616, 616 East Lincoln Avenue, Ducats, Duckets, Dukets, Family, Food Insecurity, Gold Coins, Maurice Eugene Washington, Rainmaker, Scrambling, Stepfather, Welfare Poverty
For a while at least, my parental guardians actually saw me as some sort of rainmaker. It was around the spring of 1985 when my idiot stepfather started calling me “Duckets.” Especially when it came to anything he said that wasn’t about ordering me to do things, I ignored him. I assumed “Duckets” (or really, “Ducketts” as I spelled it out in my head) was just him making fun of me, like every other kid did in those days. The ones so corny and wack in their coolness, calling me “Donald Duck” or “Ronald McDonald” upon learning my name.
One Sunday that May, after somehow wrangling $120 out of my dad despite him being on a spring-long drinking binge, Maurice called me “Duckets” again. I had just come home from breaking off some of my Jimme money to wash clothes at the local laundromat for the eight of us and going to C-Town for food when he called me this. And he saw my face, the look I had. I was tired, pissed at doing work for his lazy ass and for my younger siblings and for my mom, and insulted at his joke.
Then, the abusive asshole did something he rarely did. He actually explained himself.
“Duckets is a compliment,” he said. “They’re Dutch coins made of pure gold. That’s who you are. You make Duckets come out of nowhere.”
I was gobsmacked. Really, you think I’m making money come to me by having to drag my dad out of bars every other weekend? Spending half of the money I get by helping to take care of your stinkin’ ass and my mom and your kids? Seriously? That’s approximately what I would have thought in that moment (now, a few f-bombs would have dropped, too). But I also thought exactly this: What’s he up to? Is he trying to get on my good side now?
Yes, Maurice was. But life is full of both-hands, and even evil abusers can be complimentary and right about aspects of people they otherwise refuse to get to know well. I was bringing in income when I technically wasn’t drawing a paycheck, and had in fact been doing so for nearly two and a half years by then. Even my older brother Darren was dependent on me to either get my dad to give him money or to find work to get us both paid.
I had to. I couldn’t just take $50, $60, $100, or $200 from my dad, go back home to 616, and sit there eating Wise Cheez Doodles or preemo chocolate donuts from Clover Donuts or those bomb brownies from the eatery in Wakefield. All while Sarai, my two-year-old sister with sickle cell anemia, couldn’t have an occasional bottle because my mom didn’t have enough WIC to buy formula for two (my brother Eri was barely one in May 1985). All while even with food stamps and the elder Maurice gone about half the time, we still could go anywhere between three and 10 days without food in the house every single month. If we had had a well-muscled dog like my dog Jacobi back then, believe me, that dog would have become a roasted dinner or a stew back then. And our 616 neighbors would never have asked about it afterward.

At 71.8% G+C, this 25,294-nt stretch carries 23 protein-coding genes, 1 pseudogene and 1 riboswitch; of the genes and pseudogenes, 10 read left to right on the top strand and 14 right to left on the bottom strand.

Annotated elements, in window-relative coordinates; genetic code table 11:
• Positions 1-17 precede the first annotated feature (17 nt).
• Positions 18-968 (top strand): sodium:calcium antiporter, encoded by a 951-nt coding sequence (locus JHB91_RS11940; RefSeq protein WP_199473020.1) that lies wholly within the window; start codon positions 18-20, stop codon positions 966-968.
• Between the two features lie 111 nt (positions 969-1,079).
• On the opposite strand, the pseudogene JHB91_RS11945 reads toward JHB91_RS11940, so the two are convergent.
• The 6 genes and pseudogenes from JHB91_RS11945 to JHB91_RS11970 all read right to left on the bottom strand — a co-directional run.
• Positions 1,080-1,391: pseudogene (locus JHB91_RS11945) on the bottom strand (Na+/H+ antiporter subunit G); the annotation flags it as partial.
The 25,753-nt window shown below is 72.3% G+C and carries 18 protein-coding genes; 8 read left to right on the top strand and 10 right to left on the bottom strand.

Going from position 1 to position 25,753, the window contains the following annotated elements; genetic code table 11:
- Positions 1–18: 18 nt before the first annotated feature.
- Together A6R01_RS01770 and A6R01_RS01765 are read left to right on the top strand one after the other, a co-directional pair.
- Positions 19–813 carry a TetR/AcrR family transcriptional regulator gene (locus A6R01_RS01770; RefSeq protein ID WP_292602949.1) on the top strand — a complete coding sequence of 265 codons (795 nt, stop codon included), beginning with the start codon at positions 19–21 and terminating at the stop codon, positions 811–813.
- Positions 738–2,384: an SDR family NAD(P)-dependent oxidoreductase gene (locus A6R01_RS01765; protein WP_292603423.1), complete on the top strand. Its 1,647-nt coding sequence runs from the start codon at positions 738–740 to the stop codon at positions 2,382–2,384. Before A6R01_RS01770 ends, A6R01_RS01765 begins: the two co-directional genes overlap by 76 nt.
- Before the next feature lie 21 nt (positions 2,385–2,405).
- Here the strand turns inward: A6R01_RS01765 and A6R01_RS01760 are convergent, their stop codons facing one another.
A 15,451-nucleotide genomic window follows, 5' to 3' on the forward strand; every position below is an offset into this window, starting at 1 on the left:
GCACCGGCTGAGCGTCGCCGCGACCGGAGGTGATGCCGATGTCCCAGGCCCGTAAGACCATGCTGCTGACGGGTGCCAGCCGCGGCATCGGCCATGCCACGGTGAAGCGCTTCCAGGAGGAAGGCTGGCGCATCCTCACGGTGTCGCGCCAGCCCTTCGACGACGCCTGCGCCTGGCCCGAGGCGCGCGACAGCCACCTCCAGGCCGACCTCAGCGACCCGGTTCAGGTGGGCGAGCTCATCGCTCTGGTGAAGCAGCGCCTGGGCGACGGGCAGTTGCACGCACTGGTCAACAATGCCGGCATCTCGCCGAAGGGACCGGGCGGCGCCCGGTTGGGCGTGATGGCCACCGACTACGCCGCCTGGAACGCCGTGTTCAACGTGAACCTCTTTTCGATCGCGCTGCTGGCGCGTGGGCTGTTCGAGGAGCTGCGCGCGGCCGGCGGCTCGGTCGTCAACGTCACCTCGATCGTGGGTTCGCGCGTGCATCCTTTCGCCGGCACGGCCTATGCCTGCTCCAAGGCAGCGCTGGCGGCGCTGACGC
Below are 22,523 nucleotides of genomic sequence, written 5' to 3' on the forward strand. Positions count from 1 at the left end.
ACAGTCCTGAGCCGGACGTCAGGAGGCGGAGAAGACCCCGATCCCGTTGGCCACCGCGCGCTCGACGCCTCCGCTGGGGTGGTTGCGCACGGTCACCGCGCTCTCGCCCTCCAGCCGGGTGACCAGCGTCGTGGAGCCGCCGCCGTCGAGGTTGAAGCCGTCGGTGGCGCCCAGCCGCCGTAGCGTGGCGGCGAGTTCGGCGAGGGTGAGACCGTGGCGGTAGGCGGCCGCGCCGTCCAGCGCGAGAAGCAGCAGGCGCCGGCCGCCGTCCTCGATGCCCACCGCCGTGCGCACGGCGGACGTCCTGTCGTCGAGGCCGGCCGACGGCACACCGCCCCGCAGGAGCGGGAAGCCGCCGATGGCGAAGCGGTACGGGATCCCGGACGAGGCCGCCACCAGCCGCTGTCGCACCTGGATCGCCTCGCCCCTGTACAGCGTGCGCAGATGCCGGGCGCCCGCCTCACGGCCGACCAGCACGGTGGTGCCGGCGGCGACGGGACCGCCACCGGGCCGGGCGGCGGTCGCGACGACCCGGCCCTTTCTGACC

Maurice continued his “Duckets” campaign with me until he and my mom finally separated in June 1989. Since he was the only person to call me this weird nickname, I didn’t do much to research it. I still hated the man. If Skull Island’s King Kong had reached down his mouth and pulled on Maurice’s tongue hard enough to rip out all his innards, I would’ve laughed and cried happy tears. A suffering death still wouldn’t have been enough for me (even now, a part of me still lingers a few seconds too long on this thought — this is why a commitment to forgiveness is a daily chore!).
It was pretty easy to bring in “cash money” back in the day, though, even once I started working in jobs not dependent on my dad’s cashflow or his connections to backbreaking work. When no one has work, I’m going to look like a rainmaker by comparison, making $3.40, then $3.65, then $4.15, then $5.50, then $5.90, then $7.70 an hour in the years between 1986 and 1990. I was averaging $6,000 a year in part-time or summer full-time income, and between 20 and 30 percent of it was going to 616.
Whether Ducats, Dukets, or Duckets, or the Guilder or the Florin, gold coins are all signs of wealth, of colonial, imperialist national pride in such wealth, of good fortune and truly good luck. At least to those who have such coinage. But I am no Scrooge McDuck, and I’m certainly not made of money. My times of unemployment in 1988 and with homelessness too, of even a few weeks of unemployment in 1993 and 1997, and underemployment from 1997 to 1999 and from the end of 2008 off and on through 2011 are proof of this.
If taken symbolically, then the Ducat is a symbol of goldenness, of one’s ability to shine and grow and prosper, even if that isn’t mere financial growth. We have managed even when my income dropped like a rock because of the economy and the feast and famine nature of consulting work. I have continued to find ways to generate income, finding some doors ajar even as folks have slammed others in my face. (I do have a tendency to make difficult, even seemingly impossible things happen in my life, but that tends to happen in a virulently racist and classist country like the US.) My nemeses and enemies still attempt to steal from me and my work, even as they refuse to credit me for the creative I am. (It’s a weird-ass compliment, though, when people plagiarize me. Wow, you are that unoriginal and lack that much imagination!, at least that’s what I think about these assholes).
But don’t get it twisted, and do not call my Duckets or Ducats or Duck or Donald Duck or Ronald McDonald. I will block you on social media and drop you faster than I can drop a 450ºF panhandle. I can actually make it rain sometimes. It takes years to make this happen, through patience, prayer, perseverance, and understanding the nature of living life in deserts.